Sherman Wright and Ahmad Islam launched Chicago-based Commonground, an integrated multicultural and general market advertising firm, in 2004 after a chance meeting during separate vacations in Cancun, Mexico. At the time, the Alpha Phi Alpha frat brothers were both vice presidents at their respective ad agencies and first-time expecting fathers. As they pondered their future over margaritas and cigar-fueled discussions, they sketched out a business plan in the sand that would take a year to full execute.
Part of that first order of business was to establish a clear division of labor. “Early on it was about what we felt we enjoyed and did extremely well and based on the needs of the business,” says Wright, 45, a veteran on the creative side who worked at marketing and advertising agencies Upshot and FKM. “We played to our strongest strengths.”
“Our skills set are very complimentary and then there is some overlap,” adds Islam, 45, who honed his skills in the sports and fitness industry, first at Nike and then ad agencies Campbell Mithum and Leo Burnett Co. “Sherman is more interested in the back of the house operations of running the business. I am much more interested in the creative product. Those are the natural separations. Our areas of strength, our capabilities and our personalities—I’m fierier…Sherman is much more chilled—are what drive the business.”
Wright and Islam understand that when it comes to partnering there has to be a strategic advantage to justify the extra time and effort partnering requires. You can never afford to forget that this is business. It doesn’t matter whether you like the one you’re partnered with; what matters is whether the business grows stronger and more profitable over time.
Today, the two lead certain business by the sheer volume of clients, which includes American Family Insurance, Bacardi USA, Coca-Cola, MillerCoors, NBCUniversal, Nike, Nissan, Verizon Wireless and The Illinois Lottery. The duo is operating one of the fastest-growing BE 100s agencies, ranked on No. 5 on the list with revenues of $26.4 million, which was named Advertising Agency of the Year in 2014.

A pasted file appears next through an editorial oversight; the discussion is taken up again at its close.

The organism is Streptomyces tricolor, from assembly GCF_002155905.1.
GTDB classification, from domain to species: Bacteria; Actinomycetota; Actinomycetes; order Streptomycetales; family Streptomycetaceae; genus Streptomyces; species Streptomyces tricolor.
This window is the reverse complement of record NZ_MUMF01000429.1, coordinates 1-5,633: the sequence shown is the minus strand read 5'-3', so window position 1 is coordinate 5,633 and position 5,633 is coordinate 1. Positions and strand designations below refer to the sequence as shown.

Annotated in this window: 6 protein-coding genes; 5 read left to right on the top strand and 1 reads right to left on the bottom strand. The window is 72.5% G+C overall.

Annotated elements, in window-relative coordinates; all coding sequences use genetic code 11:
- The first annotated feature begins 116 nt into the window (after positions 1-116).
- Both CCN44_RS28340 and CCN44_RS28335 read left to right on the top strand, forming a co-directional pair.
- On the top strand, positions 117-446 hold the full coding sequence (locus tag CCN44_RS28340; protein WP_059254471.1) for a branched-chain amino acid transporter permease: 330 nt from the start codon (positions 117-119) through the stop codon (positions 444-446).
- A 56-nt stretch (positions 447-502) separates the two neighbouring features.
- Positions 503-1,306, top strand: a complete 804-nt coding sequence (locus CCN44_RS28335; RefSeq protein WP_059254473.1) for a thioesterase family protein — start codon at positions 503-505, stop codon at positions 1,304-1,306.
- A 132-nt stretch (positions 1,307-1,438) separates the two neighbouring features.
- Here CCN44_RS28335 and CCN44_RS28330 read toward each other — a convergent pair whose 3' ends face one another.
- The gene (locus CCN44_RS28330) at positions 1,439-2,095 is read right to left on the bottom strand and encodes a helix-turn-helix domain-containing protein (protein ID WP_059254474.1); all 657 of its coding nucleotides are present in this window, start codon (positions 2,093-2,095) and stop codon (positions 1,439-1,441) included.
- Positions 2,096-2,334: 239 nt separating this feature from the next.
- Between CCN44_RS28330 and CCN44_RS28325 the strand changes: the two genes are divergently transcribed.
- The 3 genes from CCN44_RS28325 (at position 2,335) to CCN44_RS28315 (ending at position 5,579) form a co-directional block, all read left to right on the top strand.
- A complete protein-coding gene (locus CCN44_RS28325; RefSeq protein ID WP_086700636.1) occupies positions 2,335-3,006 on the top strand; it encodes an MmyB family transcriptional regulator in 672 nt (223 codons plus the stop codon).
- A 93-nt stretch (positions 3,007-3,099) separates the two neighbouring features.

Partnering doesn’t make good business sense if you simply like the other person. A business owner has to manage the business; a partnered business owner has to manage the business and the relationship, too. A partnership, like any relationship, should be based on trust, compatibility and communication, both Islam and Wright note. Without these factors a business could be doomed to failure, and as such should not be taken lightly. Having a business partner can be a very intimate experience as they will share every aspect of the businesses growth with you.
Here are five ways to make sure your relationship doesn’t fizzle and your partnership fails:
Have complementary skill sets
It’s not about friendship; it’s about leveraging each other’s strengths. It is important that there is a shared vision. It isn’t beneficial or practical to form a partnership with somebody who shares the same skill sets and core competencies as you do. If both are fantastic at sales and enjoy handling the same parts of the business, then your company doesn’t need both of you. Having complimentary skills sets means having a lot less drama because you won’t step on each other’s toes.
Put It In Writing
It is important to put everything in writing in terms of a simple partnership agreement. One of the keys to all partnerships is to lay out responsibilities, ownership and metrics early and in writing, prior to the business getting off the ground. This allows everyone to work as a team, be more focused and avoid distractions or disgruntlement later on.
Establish a clear vision
Three primary factors hold a partnership together: value, vision and culture. A partnership will only succeed if these factors remain aligned. If there are discrepancies in your visions, chances are the partnership won’t work. Rewrite your vision for the company each year to confirm you are both still on the same page. If your visions are out of sync, so too will be your ability to grow to the business.
Communicate openly and timely
Regular communication between partners is important. Even the best intentions need to be vocalized when more than one person is involved in decision making. Stepping on toes is way too easy, especially in business. Communicate in real time and voice concerns right away. Put aside ego and agree to disagree but find common ground.
Work on building trust
When all is said and done, if you don’t trust the person you share a business with, you’ll have trouble down the road. Suspicions can come up. Accusations can induce infighting and even lead to hostile or volatile confrontations.